Public vs. Private Part 2

Published Tuesday, May 3, 2011 by Tarang

Before reading this article, be sure to check out Part 1 for a basic understanding: http://exceltest.com/blog/2011/05/02/public-vs-private/

Last time, I discussed mainly cost and class size. It was established that private schools are much more expensive than public schools, often double the cost. However, private schools offer more scholarships, so you should not exclude them from your college search without researching financial aid options. It was also found that private schools have smaller classes and more “hand-holding” of the student in general. On the other hand, many public schools offer this as well; they just have larger student bodies.

Nothing could conclusively be established regarding the quality of the educational experience. Although public schools have larger class sizes and perhaps less personal attention, students do not find this a drawback. Many of my fellow students at UC Berkeley enjoyed meeting people from different walks of life. They also did not find the personal attention issue to be a drawback. There are enough office hours to meet deans and professors if you wish, and research and internship opportunities at UC Berkeley were endless. One major drawback that students did complain about was the level competition with larger class sizes; however, this did not deter most students from achieving their goals.

While not all public (or private) schools can offer the same quality of education as the next school, each school has its own benefits. Richard Moll wrote a book called Public Ivies: A Guide to America’s best public undergraduate colleges and universities and listed public universities that he felt competed with the Ivy League schools. His criteria included academic rigor and top-notch faculty as well as appearance and tradition. His original list included in no particular order:

  1. College of William & Mary
  2. Miami University
  3. University of California (all campuses as of 1985)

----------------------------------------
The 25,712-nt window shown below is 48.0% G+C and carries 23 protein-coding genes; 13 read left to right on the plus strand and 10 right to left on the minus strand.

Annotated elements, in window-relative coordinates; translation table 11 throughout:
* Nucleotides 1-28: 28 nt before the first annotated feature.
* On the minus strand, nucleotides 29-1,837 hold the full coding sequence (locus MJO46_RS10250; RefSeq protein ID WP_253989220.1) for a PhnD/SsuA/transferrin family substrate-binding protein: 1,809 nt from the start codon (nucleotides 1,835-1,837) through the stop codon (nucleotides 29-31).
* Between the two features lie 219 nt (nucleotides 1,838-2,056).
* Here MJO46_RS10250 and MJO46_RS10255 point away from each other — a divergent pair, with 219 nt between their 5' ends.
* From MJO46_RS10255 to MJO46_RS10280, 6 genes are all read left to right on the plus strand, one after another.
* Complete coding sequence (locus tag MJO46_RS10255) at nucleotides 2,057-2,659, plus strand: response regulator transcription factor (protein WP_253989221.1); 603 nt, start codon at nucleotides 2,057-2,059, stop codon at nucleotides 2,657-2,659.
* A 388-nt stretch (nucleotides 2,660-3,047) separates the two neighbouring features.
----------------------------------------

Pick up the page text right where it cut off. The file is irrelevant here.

4. University of Michigan (Ann Arbor)
  5. University of North Carolina at Chapel Hill
  6. University of Texas at Austin
  7. University of Vermont (Burlington)
  8. University of Virginia (Charlottesville)

He also included some “runner-ups”

  1. University of Colorado at Boulder
  2. Georgia Institute of Technology
  3. University of Illinois at Urbana-Champaign
  4. New College of Florida
  5. Pennsylvania State University at University Park
  6. University of Pittsburgh
  7. State University of New York at Binghamton
  8. University of Washington at Seattle
  9. University of Wisconsin-Madison

His list was expanded more recently in 2001 in The Public Ivies: America’s Flagship Public Universities by Howard and Matthew Greene. The full list can be found here: http://en.wikipedia.org/wiki/Public_Ivy as well as a background on Moll’s list. These schools are academically and athletically competitive, and they boast top rankings in graduate schools. Luckily, the new list by Greene contains 30 schools rather than just the original 16. This means that many more states boast of top public schools providing affordable education.

What does this mean for the universities that are not on the prestigious list of 30. Well, as stated last time many schools still provide good and comprehensive degree programs. In the NYT article cited in the previous post, the student from Indiana State University enjoyed her college experience. Also, the CSU system in California boasts of great Master’s programs as well as career opportunities.

The Final Consensus: Do what is best for you and weigh your options. Research shows that getting a college degree is the most important factor for success, not where you go to college.


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